2018 Seat­tle Times acknowl­edges Rossi has a dif­fer­ent posi­tion on repro­duc­tive health than the edi­to­r­i­al page does, but, incred­i­bly, brush­es that aside because Rossi would not be in the Sen­ate vot­ing on judi­cial nom­i­na­tions. Um, what? (We look for­ward to hear­ing Planned Par­ent­hood’s response to that statement.)

Then, just when you’d expect they might address some of the oth­er major issues fac­ing the coun­try, the edi­to­r­i­al sim­ply ends!

Yes, Trump needs to be checked. But the fight­ing and the divi­sive­ness has led to a hope­less­ly dys­func­tion­al Con­gress, where peo­ple fight over issues, not push for solu­tions. Rossi has done that — and he can again.

Turns out, 2010 Seat­tle Times had a lot more to say about the issues than 2018 Seat­tle Times. For exam­ple, net neu­tral­i­ty was discussed:

On the issue of net neu­tral­i­ty, which involves unfet­tered access to the Inter­net, Rossi did not have a clue, even though this issue is press­ing with­in the tech industry.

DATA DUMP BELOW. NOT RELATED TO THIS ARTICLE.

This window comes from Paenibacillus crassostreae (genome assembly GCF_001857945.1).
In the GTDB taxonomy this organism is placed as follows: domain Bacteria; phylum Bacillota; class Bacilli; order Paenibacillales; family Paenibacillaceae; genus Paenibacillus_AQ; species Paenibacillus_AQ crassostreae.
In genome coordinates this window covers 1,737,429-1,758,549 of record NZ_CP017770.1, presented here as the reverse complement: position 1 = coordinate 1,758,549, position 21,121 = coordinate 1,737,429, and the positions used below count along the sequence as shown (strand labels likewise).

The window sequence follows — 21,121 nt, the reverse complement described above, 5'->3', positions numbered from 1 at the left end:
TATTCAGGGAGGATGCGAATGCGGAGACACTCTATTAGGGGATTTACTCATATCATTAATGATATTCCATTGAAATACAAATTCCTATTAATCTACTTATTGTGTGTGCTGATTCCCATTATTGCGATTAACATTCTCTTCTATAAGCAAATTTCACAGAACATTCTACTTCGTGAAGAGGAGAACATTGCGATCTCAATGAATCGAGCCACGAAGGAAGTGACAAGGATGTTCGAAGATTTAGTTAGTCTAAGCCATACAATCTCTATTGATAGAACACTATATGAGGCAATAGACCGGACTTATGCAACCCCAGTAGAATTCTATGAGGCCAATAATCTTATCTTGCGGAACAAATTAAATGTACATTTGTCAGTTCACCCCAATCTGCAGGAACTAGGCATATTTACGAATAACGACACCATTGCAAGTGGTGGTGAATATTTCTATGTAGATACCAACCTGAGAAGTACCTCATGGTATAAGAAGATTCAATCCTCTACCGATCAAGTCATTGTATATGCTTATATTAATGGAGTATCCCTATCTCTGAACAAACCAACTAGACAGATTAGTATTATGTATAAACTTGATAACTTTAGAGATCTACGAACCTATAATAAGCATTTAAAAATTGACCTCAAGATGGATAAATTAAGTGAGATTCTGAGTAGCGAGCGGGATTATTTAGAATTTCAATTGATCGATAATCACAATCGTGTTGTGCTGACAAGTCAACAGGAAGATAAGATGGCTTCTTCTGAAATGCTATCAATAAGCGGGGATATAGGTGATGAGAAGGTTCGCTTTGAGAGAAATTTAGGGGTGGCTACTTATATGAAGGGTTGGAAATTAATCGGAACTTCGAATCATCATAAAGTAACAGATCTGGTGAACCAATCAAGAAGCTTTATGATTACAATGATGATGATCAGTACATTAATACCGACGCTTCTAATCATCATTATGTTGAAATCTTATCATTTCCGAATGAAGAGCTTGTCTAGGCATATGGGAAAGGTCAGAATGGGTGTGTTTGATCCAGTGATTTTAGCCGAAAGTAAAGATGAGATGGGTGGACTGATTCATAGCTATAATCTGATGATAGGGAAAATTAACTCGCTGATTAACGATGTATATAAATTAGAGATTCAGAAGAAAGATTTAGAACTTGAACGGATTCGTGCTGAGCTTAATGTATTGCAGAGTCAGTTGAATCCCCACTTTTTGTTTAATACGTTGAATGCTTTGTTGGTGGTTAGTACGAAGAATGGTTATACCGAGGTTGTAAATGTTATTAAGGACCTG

Ouch! Finan­cial reform was dis­cussed, too:

Mur­ray ris­es to the chal­lenge. She believes in rea­son­able gov­ern­ment help for the econ­o­my, includ­ing finan­cial reforms to avoid anoth­er eco­nom­ic col­lapse. Rossi joins oth­er Repub­li­cans in oppos­ing them. How can any­one watch the finan­cial melt­down and not want to tight­en the rules to pro­tect the sys­tem and consumers?

It’s not enough to say these weren’t the right reforms.


Net neu­tral­i­ty went unmen­tioned in 2018 Seat­tle Times’ endorse­ment of Rossi. So did finan­cial reform, which like­wise remains a press­ing issue today.

Dur­ing his cur­rent cam­paign for Con­gress, Dino Rossi has not pledged to vote to over­turn Ajit Pai’s ter­ri­ble deci­sion to erad­i­cate net neu­tral­i­ty rules, nor has he com­mit­ted to break­ing up the big banks or do any­thing, any­thing at all to pro­tect Amer­i­cans from Wall Street’s greed and unscrupu­lous busi­ness practices.